Thank you for a very cogent explanation! I'll pass it on to the grandchildren.
The following users thanked this post: chiralSPO
This section allows you to view all posts made by this member. Note that you can only see posts made in areas you currently have access to.
Not if you have to push it both ways...The point is that you don't.
Catalytic cycles with multiple elementary steps don't have to work equally well in both directions.Yes they do.
Why did life only generate once?[ What evidence do you have for this assertion? Life as we know it probably evolved on Mars, the conditions elsewhere in the solar system seem favourable, and there are at least 40 000 000 000 000 000 000 000 potentially observable solar systems that we haven't begun to explore. Beware of the Kruger-Dunning syndrome.
We don't see new life crawling around the tidal pools.Possibly the best place for it to evolve, but (a) there's lots of competition in a tide pool and (b) there's something like 8 000 miles of coastline to explore in the UK alone. The chances of anyone finding a new bug and proving that it had no organic ancestors are pretty small - we haven't catalogued all the "known" species yet.
Why does life have only one manner of replication? Is DNA the only answer?I think the answer lies in the question. If you define life as being the effect of replicating DNA, there cannot be another.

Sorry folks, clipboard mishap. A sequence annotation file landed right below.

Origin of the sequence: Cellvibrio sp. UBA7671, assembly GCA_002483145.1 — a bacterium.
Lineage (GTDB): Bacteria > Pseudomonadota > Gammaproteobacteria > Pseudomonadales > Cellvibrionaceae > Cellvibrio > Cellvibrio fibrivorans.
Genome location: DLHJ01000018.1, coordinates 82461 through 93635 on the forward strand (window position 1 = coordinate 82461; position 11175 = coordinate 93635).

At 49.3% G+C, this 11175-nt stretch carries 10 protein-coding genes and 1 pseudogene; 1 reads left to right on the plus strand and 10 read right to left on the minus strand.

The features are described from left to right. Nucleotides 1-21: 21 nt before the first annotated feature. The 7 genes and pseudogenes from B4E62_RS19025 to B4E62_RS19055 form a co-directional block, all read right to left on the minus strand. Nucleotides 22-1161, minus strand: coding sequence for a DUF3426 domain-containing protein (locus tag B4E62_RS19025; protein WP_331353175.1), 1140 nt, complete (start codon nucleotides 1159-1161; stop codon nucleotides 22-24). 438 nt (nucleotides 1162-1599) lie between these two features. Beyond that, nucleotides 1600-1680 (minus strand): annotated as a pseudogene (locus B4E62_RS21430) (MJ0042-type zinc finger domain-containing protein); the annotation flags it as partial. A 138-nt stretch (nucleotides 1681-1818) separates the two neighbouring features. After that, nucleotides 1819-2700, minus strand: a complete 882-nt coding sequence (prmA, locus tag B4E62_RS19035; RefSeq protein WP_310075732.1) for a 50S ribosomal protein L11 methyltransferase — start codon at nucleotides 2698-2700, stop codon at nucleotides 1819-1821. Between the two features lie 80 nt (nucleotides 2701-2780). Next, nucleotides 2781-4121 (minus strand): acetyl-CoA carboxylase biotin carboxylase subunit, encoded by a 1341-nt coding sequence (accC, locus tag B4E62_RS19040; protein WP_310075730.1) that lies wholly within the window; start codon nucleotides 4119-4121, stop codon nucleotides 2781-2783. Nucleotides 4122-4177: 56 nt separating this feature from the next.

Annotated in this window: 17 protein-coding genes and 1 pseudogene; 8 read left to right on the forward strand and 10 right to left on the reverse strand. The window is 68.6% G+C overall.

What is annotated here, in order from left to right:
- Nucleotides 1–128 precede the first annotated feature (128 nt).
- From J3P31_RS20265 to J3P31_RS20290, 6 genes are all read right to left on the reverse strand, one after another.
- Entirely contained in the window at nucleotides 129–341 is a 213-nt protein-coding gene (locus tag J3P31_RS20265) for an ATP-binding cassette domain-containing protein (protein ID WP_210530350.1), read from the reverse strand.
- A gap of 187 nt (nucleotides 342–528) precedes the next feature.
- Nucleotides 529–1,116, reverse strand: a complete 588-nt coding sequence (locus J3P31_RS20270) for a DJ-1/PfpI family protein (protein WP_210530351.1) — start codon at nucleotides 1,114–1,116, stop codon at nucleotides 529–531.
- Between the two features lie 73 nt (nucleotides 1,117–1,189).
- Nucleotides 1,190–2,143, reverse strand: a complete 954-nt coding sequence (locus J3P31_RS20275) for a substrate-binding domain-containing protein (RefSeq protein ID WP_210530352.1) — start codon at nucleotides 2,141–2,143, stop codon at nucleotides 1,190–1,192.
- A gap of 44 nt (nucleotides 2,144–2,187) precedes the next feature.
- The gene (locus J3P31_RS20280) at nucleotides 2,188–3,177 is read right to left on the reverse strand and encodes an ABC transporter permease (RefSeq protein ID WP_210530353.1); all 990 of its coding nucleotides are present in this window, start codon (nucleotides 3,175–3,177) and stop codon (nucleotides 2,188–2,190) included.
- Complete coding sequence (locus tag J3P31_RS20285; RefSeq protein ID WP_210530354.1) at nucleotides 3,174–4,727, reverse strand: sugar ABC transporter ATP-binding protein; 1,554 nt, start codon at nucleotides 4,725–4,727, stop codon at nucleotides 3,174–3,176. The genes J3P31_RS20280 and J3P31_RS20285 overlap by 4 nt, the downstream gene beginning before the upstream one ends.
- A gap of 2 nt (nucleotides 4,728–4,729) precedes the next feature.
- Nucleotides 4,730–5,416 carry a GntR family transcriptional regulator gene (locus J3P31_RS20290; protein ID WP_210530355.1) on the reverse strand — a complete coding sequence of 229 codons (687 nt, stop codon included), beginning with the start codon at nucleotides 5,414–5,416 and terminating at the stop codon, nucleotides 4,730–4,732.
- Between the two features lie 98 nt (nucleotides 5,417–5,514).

Because it is a metal, it is both excellent at emitting radiation,Erm, actually, no. Shiny things are poor at radiating heat.
I have seen pictures of industrial plant where they store molten Iron in special insulated containers and transport it to a different part of the plant by rail.The biggest factor in their favour is that they do it on a big scale.
Keeping "lava" molten for long periods will require either amazing insulation, or a lot of energy.
Is a cloud gaseous water or condensed water?yes
The boundary of the cloud is not a true edge: water is going in and out of the cloud all the time. But only within the region of the cloud is the aerosol stable. Any water outside of the cloud is either in the gaseous state, or is precipitations (solid or liquid).
This is a pretty dense gas - how well would it mix into the stratosphere?
Is the concept of an absolute, approachable but unattainable 0 any less ridiculous?
"Infinite" is not a numberÖ..